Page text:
Birmingham Magistrates’ Court heard that on 5 September 2018, two employees of Sulzer Electro Mechanical Services (UK) Limited, were standing on the chuck of a large vertical boring machine at a site in Bordesley, Birmingham, to set it. The start button was inadvertently pressed and, despite the interlocked perimeter fencing access doors being open, the chuck started to rotate.

An investigation by the Health and Safety Executive (HSE) into the incident found that the interlocks on the perimeter fencing access doors were not working, and there were no safety checks in place to ensure that the interlocks were in working order.

Sulzer Electro Mechanical Services (UK) Limited of Camp Hill, Bordesley, Birmingham pleaded guilty to breaching Section 2(1) of the Health and Safety at Work Act 1974. The company has been fined £86,000 and ordered to pay costs of £2,111.48.

Speaking after the hearing, HSE inspector Christopher Maher said, “We hope that as a result of this case, industry will better understand the importance of maintaining effective control measures.

“It is important that guarding arrangements, including interlocks, are checked regularly, to ensure that they are in good repair and efficient working order.”

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Six-figure fine for packaging company 04/12/2019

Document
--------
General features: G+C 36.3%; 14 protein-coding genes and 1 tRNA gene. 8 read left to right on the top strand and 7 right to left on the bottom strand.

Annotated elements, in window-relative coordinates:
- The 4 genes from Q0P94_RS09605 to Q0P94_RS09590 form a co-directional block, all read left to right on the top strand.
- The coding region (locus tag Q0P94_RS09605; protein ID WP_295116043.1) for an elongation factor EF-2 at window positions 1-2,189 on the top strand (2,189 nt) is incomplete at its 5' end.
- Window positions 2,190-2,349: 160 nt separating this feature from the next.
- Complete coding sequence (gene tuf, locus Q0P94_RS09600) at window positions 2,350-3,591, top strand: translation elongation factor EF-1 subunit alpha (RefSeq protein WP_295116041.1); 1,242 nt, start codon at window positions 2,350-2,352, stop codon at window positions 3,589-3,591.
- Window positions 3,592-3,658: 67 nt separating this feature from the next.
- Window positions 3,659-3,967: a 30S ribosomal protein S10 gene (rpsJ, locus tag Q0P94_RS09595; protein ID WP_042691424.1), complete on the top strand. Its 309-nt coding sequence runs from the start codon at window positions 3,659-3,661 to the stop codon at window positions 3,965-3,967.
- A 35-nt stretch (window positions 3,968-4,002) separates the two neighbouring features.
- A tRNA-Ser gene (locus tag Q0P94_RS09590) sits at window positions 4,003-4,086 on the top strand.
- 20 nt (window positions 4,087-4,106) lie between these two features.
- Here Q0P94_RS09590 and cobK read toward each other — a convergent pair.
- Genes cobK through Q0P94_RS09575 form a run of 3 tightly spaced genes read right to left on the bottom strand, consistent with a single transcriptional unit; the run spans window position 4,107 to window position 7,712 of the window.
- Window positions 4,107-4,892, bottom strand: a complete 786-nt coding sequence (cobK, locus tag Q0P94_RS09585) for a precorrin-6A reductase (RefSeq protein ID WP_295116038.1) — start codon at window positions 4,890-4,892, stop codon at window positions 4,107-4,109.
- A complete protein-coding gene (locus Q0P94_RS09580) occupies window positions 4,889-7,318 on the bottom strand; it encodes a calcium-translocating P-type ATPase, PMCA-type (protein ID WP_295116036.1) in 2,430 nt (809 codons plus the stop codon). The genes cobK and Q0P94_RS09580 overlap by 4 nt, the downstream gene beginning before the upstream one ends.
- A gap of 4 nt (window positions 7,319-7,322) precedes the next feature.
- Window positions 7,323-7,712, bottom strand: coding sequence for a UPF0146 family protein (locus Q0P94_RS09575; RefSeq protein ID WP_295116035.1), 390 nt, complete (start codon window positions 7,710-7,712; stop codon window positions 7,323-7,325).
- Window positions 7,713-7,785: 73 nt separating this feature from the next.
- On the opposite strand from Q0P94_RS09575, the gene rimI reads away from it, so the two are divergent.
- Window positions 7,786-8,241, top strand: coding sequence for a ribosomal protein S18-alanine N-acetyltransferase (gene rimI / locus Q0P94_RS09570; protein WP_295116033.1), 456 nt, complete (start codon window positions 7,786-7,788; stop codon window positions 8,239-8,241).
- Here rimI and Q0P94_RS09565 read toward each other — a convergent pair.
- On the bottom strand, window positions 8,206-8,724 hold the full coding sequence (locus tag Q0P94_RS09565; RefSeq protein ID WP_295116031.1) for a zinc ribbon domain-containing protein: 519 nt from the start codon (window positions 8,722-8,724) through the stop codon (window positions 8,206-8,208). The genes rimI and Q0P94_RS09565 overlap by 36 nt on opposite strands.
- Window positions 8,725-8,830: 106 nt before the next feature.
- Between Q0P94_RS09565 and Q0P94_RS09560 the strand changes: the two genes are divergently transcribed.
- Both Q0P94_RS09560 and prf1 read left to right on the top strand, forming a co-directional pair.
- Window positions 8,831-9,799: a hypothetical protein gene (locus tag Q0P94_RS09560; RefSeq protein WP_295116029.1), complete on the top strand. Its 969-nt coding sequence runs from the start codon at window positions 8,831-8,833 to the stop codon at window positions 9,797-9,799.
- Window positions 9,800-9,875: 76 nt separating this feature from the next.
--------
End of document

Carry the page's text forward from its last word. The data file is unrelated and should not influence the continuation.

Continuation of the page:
A PLASTIC packaging manufacturer has been fined after an accident at its site resulted in an employee suffering multiple fractures to their pelvis and legs.

Peterlee Magistrates’ Court heard that, on 12 September 2017, the employee of Sirap UK Ltd, of Salters Lane, Sedgefield was operating a forklift truck near to a row of Flexible Intermediate Bulk Containers (FIBCs). FIBCs are more commonly known as bulk bags or dumpy bags and are used in many industries, including construction and manufacturing, to transport products or materials.

The Health and Safety Executive (HSE) investigation found that the FIBCs were stacked in an unsafe manner at a height of approximately 2.2 metres. The employee reversed the forklift truck and it caught one of the lower FIBCs causing it to tear and spill its contents. The employee attempted to repair the tear but the top FIBC, weighing about 1 tonne, fell and struck the employee.

HSE considered arrangements at the site, for the everyday use such as storage, reuse and repair of FIBCs, created a risk of injury.

Sirap UK Limited, pleaded guilty to breaching Section 2(1) of the Health and Safety at Work etc. Act 1974 and Regulation 10(4) of the Work at Height Regulations 2005; and was fined £150,000 and ordered to pay £1061.47 costs.

After the hearing, HSE inspector Clare Maltby said, “There are many companies using this type of container and they should note that the use of FIBCs requires safe stacking formations and safe systems for reuse and repair. Had the company adopted the correct standards this worker would not have been injured”.

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Metal company fined for non-compliance 04/12/2019

A LINCOLNSHIRE metal fabrication company has been fined for not complying with three improvement notices issued by the Health and Safety Executive (HSE).